Weekly Market Links [20-26 Sep 2021] - Evergrande Need-To-Knows, Software Eats Software, Alternative Meats
The low-down on Evergrande, looking at facts, more than opinions. Streaming services go free, Wise attacks the wealth management market, alternative meats are becoming mainstream.
We're dedicating a section for Evergrande based on information we collated for the week that's worth understanding. There's been a dearth of speculation on the company, and I think it's worth looking at the facts to see how you may be affected.
China Setting An Example, While Evergrande Blew Up
It just so happens that China is already taking action on “Excessive income and for the wealthy to give back to society”. And those that cannot pony up, or has cheated to amass wealth, face harsh consequences:
HNA Group, one of the largest bankruptcies in administration, had their Chairman arrested just recently. The largest liquor firm in China, Kweichow Moutai, had their former CEO jailed for life for taking bribes.
From last week’s updates, we saw Evergrande executives exiting their investments way earlier before telling investors they could not repay them.
Well, punishment was due - funds that were redeemed by executives “must be returned and severe penalties...imposed”. It is likely more will follow when the whole event has subsided and is under control. As of now, the situation is still fluid:
Evergrande has missed two debt payments, and are now offering investors properties at a discount instead of cash.
There will be some spillover from their bankruptcy.
Here’s some history and context:
Bond markets are “pricing in more losses than the market cap”
China’s top 200 property companies hold $5.5T in assets, at 8x leverage. Yes, you read that right. “A 15% decline in property prices” is a worry, as much of the real estate industry could be insolvent.
Evergrande’s repayment of their onshore bonds (especially onshore ones) would take priority over offshore ones. The debt seniority in China follows:
The State, Suppliers, Investors (local), then Staff. It's a long way before foreign investors get paid.
Evergrande isn’t exactly transparent with their dealings or transactions either. A sudden abandonment of projects or inability to pay their suppliers are also areas of concern. An example would be Japan’s suppliers of toilets, air-conditioning and paint, whose Chinese customers account for about 25-30% of revenue are already affected, and more may come.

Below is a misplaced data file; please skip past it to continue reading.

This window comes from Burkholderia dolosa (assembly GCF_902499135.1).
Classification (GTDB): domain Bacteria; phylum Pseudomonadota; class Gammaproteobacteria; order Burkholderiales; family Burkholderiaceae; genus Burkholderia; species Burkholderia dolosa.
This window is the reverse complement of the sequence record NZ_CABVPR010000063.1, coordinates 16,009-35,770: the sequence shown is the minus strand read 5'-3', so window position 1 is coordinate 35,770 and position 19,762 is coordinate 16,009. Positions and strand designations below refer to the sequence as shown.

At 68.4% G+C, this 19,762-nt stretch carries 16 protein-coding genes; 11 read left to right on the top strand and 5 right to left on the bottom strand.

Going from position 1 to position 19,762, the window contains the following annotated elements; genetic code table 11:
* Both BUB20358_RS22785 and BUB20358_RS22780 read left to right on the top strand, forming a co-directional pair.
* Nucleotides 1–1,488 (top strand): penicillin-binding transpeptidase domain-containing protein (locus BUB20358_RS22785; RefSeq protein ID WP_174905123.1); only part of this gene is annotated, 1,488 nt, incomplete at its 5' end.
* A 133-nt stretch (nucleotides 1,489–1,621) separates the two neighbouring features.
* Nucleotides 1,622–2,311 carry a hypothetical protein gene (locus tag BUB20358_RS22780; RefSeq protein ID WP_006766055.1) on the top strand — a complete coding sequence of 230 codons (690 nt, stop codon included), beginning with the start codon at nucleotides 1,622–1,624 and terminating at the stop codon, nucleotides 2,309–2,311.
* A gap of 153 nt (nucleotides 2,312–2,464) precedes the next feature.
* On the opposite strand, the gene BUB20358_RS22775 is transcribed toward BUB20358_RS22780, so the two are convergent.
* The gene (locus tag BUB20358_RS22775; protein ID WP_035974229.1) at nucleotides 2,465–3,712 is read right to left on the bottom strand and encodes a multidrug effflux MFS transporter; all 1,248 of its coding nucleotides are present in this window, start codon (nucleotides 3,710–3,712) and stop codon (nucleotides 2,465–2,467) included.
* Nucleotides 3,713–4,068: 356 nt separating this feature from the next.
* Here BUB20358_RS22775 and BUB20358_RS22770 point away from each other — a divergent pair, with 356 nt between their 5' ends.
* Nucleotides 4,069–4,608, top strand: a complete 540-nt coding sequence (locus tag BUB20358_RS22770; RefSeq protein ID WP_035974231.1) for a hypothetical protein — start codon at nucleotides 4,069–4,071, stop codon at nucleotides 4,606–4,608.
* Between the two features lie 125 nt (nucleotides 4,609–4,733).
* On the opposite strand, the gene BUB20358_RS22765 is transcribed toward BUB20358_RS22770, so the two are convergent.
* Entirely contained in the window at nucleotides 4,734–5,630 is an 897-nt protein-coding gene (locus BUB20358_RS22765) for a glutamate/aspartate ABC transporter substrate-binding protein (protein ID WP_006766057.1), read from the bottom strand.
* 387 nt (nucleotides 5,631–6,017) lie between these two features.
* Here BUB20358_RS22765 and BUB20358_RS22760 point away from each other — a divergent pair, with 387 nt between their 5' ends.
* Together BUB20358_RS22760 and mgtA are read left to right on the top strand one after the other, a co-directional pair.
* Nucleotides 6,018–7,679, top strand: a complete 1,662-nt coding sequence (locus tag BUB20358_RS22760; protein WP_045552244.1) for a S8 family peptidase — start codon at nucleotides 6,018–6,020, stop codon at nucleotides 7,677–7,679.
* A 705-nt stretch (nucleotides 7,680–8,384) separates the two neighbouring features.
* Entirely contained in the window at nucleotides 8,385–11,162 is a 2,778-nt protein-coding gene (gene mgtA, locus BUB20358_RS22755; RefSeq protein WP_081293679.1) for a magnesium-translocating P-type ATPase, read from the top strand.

Will China let Evergrande collapse?
I’m leaning on yes, though the state will protect itself from the fallout. All private investors (according to the debt schedule), are way down the invite list in getting any help.
The CCP will not reward speculative behaviour (which Evergrande has done), especially so with their crackdown on excessive wealth and fairer distribution of wealth.
Lowered property prices are good, considering the Chinese government thinks prices are too high. Why not let a market force correct it?
What can Evergrande do? A few things.
Liquidate assets to raise cash.
Swap debt and equity. May sell more of it.
No matter which though, the state gets paid first. Systemic effects would only be seen in the interbank market. Who’s holding the hot potatoes: Fidelity, UBS, HSBC & Stanchart, PIMCO, Blackrock, Allianz.
Buyer beware of these products or if you’re looking for a special investment play.
Netflix launches a free plan in Kenya.
Apple gives six months of Apple Music free if you owned old Airpods or Beats products.
Roku, seemingly well-timing everyone’s plan for free content, is making live TV easy to stream.
A “Tiktok for Kids” has spawned from Bytedance. This only lets its users access for 40 minutes per day.
There are hints of some educational content in the app, which is a gray area between “content” and “education”, which the Chinese government clamped down on quite harshly before.
Delivery / Ride-Hailing
Softbank’s robots may be used in Grab’s ‘cloud kitchen’ concept, which is “essentially a food court with a centralized kitchen with orders taken via its Grab app”. Grab will use these to bring orders from the kitchen to delivery riders.
This concept may be impactful in other countries as well, as we see a shortage of workers in F&B and service sectors.
It’s Wise’s turn to go into wealth management. Primarily known as a remittance/foreign exchange solution, users can now choose to invest money in their Wise bank account into a fund (managed by Blackrock).
Their rival, Revolut, has also done so.
Impossible Foods now has meatless pork, coming soon to restaurants in Singapore, HK and the US.
Priced higher than the usual pork, it will continue to reduce prices in line with its Impossible Beef products. Reportedly, both its pork and beef are made from Soy.
The company aims to “list with a valuation of $10B in either an IPO in the next 12 months”, or via the SPAC route.
The company faces local competition, such as Omnipork in Hong Kong.
Slack is getting into video voicemails, making comms more async and thus reducing the number of meetings.
Users can send a pre-recorded clip, and add in context to the conversation as compared to having a block-booked meeting in advance.
This is great, as more communication software adds these capabilities, could also shape the way work is being done in many companies - that of course, is also subject to the culture, but its half the battle won.